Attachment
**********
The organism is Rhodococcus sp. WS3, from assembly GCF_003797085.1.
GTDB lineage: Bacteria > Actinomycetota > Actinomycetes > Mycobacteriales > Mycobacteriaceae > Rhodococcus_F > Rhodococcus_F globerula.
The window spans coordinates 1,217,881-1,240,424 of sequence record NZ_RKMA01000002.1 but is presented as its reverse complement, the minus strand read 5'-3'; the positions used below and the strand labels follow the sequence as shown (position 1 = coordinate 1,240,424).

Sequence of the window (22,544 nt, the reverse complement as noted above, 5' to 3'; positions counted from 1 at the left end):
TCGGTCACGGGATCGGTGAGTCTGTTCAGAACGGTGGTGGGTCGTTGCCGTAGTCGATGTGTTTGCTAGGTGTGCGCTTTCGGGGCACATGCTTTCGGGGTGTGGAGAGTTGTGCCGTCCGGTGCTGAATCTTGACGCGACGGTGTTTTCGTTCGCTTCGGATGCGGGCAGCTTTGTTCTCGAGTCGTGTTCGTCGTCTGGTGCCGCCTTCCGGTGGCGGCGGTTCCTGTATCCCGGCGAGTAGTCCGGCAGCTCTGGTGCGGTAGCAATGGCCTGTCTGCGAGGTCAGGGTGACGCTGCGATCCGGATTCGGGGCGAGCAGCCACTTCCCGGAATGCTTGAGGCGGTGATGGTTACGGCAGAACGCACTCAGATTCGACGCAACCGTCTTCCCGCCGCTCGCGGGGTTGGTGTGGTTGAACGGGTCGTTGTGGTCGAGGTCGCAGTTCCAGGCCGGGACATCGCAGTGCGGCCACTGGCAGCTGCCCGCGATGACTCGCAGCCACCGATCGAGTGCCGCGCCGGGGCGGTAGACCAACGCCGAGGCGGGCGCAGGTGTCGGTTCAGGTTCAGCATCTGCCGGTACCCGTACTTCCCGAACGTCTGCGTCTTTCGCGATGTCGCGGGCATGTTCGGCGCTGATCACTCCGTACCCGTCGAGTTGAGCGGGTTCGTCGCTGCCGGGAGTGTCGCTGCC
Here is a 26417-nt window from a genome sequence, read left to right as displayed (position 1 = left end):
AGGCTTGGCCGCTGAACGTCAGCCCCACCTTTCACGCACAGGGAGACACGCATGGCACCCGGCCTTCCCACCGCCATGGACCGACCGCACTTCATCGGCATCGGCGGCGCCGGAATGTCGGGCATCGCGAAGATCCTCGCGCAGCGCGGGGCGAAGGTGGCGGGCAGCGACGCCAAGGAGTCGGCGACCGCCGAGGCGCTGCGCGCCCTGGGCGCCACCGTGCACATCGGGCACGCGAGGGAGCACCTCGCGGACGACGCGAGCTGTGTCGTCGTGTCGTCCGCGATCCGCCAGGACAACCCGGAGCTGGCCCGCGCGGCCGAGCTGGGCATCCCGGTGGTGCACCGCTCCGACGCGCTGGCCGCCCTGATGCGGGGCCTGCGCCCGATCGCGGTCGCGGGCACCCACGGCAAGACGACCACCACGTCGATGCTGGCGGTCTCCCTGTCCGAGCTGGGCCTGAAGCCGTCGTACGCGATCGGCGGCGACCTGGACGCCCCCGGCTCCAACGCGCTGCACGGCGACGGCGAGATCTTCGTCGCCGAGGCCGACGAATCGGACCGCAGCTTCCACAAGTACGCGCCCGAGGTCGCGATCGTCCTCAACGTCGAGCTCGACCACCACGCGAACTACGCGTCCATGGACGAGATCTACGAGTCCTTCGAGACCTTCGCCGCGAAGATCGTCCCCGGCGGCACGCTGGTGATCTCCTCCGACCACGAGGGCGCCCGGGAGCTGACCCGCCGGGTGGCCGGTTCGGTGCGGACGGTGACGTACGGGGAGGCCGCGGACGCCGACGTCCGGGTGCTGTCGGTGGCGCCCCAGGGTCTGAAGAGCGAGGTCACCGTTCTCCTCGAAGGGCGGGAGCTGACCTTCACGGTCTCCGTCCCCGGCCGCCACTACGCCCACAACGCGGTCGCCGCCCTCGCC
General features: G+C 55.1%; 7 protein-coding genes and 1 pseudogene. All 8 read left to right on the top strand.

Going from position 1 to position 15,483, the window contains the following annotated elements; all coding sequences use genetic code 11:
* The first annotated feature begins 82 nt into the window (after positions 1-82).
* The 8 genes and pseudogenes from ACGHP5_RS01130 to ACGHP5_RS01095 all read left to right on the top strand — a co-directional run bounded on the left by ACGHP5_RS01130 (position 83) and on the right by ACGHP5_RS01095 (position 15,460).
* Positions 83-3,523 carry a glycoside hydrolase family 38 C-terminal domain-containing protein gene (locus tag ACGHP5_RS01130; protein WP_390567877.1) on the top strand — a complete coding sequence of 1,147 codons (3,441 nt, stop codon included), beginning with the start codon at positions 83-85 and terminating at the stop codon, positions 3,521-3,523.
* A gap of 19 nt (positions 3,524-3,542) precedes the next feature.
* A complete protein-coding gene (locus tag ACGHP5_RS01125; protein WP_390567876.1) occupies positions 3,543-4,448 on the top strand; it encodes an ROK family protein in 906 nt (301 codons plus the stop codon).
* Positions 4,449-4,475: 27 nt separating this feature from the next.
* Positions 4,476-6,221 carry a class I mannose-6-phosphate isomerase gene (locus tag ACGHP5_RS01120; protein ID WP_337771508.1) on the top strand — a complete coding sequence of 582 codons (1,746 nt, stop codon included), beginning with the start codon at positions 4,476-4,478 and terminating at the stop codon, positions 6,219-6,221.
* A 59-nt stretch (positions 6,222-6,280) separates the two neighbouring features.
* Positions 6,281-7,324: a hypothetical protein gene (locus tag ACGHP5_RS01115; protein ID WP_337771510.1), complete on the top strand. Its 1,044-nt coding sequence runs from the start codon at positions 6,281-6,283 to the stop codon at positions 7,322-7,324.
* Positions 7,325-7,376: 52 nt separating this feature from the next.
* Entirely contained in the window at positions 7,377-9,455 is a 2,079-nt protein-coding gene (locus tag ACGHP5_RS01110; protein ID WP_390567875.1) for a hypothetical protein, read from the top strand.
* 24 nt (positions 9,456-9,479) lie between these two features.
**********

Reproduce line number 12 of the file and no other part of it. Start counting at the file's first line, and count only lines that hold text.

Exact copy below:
* Positions 83-3,523 carry a glycoside hydrolase family 38 C-terminal domain-containing protein gene (locus tag ACGHP5_RS01130; protein WP_390567877.1) on the top strand — a complete coding sequence of 1,147 codons (3,441 nt, stop codon included), beginning with the start codon at positions 83-85 and terminating at the stop codon, positions 3,521-3,523.